In other words, he's saying that he saw an immediately problem and wanted to address it. He realized that many people (and don't forget, Americans are not the entire Church! We tend to think that our concerns are The Concerns of the Church; but it ain't necessarily so) were pantingly awaiting clarification, one way or the other, on how the Church is to respond to Catholics who are divorced and remarried; but he did not think that this was the immediate problem in front of him. So that is not the main thing that he addressed in Amoris Laetitia. That problem, he relegated to a footnote, to be addressed in other ways at other times; and on the plane, he directed people to Evangelii Gaudium and to the words of Cardinal Schönborn.

Am I crazy in love with his approach? No, I am not. I wish that he would be more careful and more slow-moving. I have heard people say things like, "The Church says that I'm living in adultery, but Pope Francis says that I should follow my conscience. Now I don't know what to think." The Pope is not actually saying this, but he's not making it hard to imagine he might be about to, if they listen mainly to "the council of the media." So, boo.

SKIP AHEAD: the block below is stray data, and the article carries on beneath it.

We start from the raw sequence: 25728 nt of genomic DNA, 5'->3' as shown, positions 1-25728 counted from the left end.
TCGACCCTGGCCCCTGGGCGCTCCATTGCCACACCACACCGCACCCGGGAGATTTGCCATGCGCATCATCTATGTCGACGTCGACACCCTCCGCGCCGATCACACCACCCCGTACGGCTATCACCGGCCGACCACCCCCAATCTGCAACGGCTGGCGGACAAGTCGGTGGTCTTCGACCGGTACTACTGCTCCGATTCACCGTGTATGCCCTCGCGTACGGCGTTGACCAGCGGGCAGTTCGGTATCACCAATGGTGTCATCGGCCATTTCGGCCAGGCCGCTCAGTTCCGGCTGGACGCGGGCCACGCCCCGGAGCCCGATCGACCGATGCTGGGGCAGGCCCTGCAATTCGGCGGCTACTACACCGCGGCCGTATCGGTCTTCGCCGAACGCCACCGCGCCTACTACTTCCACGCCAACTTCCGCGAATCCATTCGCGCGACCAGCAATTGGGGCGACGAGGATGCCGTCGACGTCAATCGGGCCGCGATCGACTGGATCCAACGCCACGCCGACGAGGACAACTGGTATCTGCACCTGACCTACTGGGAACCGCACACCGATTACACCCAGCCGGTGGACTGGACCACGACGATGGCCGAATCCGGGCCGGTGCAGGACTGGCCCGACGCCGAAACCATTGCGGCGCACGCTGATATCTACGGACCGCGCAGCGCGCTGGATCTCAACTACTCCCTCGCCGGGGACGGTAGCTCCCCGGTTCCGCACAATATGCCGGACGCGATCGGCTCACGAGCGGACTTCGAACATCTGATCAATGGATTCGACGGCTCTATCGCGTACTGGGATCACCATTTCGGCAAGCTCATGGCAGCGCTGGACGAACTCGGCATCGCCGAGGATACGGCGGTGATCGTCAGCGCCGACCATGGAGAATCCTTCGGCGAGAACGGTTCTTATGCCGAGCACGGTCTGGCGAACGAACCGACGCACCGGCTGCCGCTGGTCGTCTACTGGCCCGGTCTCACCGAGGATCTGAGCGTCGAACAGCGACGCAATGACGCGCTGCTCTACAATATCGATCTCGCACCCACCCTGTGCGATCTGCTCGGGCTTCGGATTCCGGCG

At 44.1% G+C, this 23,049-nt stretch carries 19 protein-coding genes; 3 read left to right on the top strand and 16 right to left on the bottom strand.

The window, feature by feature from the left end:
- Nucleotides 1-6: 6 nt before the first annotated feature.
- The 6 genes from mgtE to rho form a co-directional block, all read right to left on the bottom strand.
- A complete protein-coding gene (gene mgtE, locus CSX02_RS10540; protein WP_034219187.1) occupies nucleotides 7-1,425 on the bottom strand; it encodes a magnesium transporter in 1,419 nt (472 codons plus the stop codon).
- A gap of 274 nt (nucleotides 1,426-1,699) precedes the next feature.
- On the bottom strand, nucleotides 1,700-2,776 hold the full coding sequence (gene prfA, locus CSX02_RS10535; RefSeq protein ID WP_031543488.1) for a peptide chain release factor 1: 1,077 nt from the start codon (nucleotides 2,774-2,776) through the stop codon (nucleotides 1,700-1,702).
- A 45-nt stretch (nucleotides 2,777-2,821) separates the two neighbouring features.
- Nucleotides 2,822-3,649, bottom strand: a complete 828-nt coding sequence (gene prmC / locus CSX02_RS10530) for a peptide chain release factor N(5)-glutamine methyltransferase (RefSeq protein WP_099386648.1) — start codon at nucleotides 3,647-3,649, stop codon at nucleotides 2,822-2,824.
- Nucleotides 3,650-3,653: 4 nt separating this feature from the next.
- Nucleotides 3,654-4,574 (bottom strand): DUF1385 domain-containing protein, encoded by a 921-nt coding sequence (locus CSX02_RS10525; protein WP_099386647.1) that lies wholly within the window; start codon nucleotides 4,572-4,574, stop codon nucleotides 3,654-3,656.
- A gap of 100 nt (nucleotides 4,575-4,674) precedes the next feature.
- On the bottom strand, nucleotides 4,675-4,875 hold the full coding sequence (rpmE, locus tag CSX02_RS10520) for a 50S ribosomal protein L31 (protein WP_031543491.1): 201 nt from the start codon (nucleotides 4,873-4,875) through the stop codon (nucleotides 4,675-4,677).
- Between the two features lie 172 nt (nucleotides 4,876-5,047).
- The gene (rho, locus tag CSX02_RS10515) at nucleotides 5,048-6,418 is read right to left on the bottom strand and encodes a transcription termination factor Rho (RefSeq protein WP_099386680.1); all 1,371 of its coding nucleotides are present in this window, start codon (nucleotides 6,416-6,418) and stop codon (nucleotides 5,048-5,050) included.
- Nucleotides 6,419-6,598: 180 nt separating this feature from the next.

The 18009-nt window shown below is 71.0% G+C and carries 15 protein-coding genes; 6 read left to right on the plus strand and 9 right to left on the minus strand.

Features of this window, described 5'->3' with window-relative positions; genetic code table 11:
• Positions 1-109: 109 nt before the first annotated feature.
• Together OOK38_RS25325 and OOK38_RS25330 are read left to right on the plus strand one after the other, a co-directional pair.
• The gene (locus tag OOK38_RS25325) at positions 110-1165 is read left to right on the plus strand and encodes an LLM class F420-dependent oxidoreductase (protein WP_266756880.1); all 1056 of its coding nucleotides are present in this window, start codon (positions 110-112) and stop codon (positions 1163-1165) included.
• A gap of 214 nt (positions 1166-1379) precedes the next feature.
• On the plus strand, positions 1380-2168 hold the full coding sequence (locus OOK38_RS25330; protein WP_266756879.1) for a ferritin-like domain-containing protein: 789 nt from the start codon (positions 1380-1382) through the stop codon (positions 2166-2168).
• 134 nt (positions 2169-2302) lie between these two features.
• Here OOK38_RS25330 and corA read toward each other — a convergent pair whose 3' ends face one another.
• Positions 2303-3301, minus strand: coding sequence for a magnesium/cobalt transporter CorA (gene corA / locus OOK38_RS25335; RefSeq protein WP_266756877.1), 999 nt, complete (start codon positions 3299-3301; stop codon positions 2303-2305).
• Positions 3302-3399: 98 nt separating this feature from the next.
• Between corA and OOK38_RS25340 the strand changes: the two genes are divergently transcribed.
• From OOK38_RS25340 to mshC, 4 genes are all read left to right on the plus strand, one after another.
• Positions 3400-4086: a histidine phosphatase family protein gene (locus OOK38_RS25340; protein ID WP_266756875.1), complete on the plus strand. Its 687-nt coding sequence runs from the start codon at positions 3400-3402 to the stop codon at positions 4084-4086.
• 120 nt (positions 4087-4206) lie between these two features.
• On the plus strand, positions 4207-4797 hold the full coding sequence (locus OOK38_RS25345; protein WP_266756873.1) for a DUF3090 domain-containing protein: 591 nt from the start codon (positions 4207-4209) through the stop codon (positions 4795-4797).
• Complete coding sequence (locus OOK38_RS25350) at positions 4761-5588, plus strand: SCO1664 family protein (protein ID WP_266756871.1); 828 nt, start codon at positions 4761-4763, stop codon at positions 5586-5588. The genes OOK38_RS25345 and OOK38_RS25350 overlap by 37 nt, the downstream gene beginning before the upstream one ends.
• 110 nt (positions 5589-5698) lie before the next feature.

But, look here. He is the Pope. If we continue to wish that he were not the Pope, or  if we continue to wish that he had a different approach, then after a while it really does begin to be our fault. If wishes were fishes, then the Church would be even more of a mess than it is today, because we that we all wish for things that we cannot have, rather than looking for the benefit in the things that are.

And there is a benefit. There is a lesson to be learned; and if we continue to refuse to learn this very clear lesson, then we are fools. He is the Pope; this is his approach. If we're going to call ourselves adults in the faith, then it behooves us to respond to him in the way that he clearly wants us to respond to him, by the example he sets and by the actual words that come out of his mouth. He wants us to take him at his word, to listen to what he's saying right now. He does not always speak methodically, but he definitely doesn't speak in code.

He's the pope of the immediate. Unless we really like that feeling of having our hair on fire, then we need to learn how to be the flock of the immediate.